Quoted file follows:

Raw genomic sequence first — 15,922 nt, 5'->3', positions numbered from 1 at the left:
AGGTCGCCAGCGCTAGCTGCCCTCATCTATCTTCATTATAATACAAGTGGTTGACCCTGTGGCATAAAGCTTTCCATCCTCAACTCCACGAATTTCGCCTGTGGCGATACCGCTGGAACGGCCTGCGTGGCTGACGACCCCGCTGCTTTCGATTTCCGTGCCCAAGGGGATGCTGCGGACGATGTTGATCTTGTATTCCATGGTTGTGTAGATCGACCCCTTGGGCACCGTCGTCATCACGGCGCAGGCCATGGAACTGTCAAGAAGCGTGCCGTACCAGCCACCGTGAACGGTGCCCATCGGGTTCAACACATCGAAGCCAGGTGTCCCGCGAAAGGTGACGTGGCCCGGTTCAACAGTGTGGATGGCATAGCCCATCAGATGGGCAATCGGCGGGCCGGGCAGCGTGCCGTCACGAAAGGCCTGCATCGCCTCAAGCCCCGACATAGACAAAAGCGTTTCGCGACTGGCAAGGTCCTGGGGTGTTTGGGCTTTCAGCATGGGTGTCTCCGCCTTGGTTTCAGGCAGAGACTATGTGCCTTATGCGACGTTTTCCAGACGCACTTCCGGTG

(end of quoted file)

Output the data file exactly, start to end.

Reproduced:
Raw genomic sequence first — 15,922 nt, 5'->3', positions numbered from 1 at the left:
AGGTCGCCAGCGCTAGCTGCCCTCATCTATCTTCATTATAATACAAGTGGTTGACCCTGTGGCATAAAGCTTTCCATCCTCAACTCCACGAATTTCGCCTGTGGCGATACCGCTGGAACGGCCTGCGTGGCTGACGACCCCGCTGCTTTCGATTTCCGTGCCCAAGGGGATGCTGCGGACGATGTTGATCTTGTATTCCATGGTTGTGTAGATCGACCCCTTGGGCACCGTCGTCATCACGGCGCAGGCCATGGAACTGTCAAGAAGCGTGCCGTACCAGCCACCGTGAACGGTGCCCATCGGGTTCAACACATCGAAGCCAGGTGTCCCGCGAAAGGTGACGTGGCCCGGTTCAACAGTGTGGATGGCATAGCCCATCAGATGGGCAATCGGCGGGCCGGGCAGCGTGCCGTCACGAAAGGCCTGCATCGCCTCAAGCCCCGACATAGACAAAAGCGTTTCGCGACTGGCAAGGTCCTGGGGTGTTTGGGCTTTCAGCATGGGTGTCTCCGCCTTGGTTTCAGGCAGAGACTATGTGCCTTATGCGACGTTTTCCAGACGCACTTCCGGTG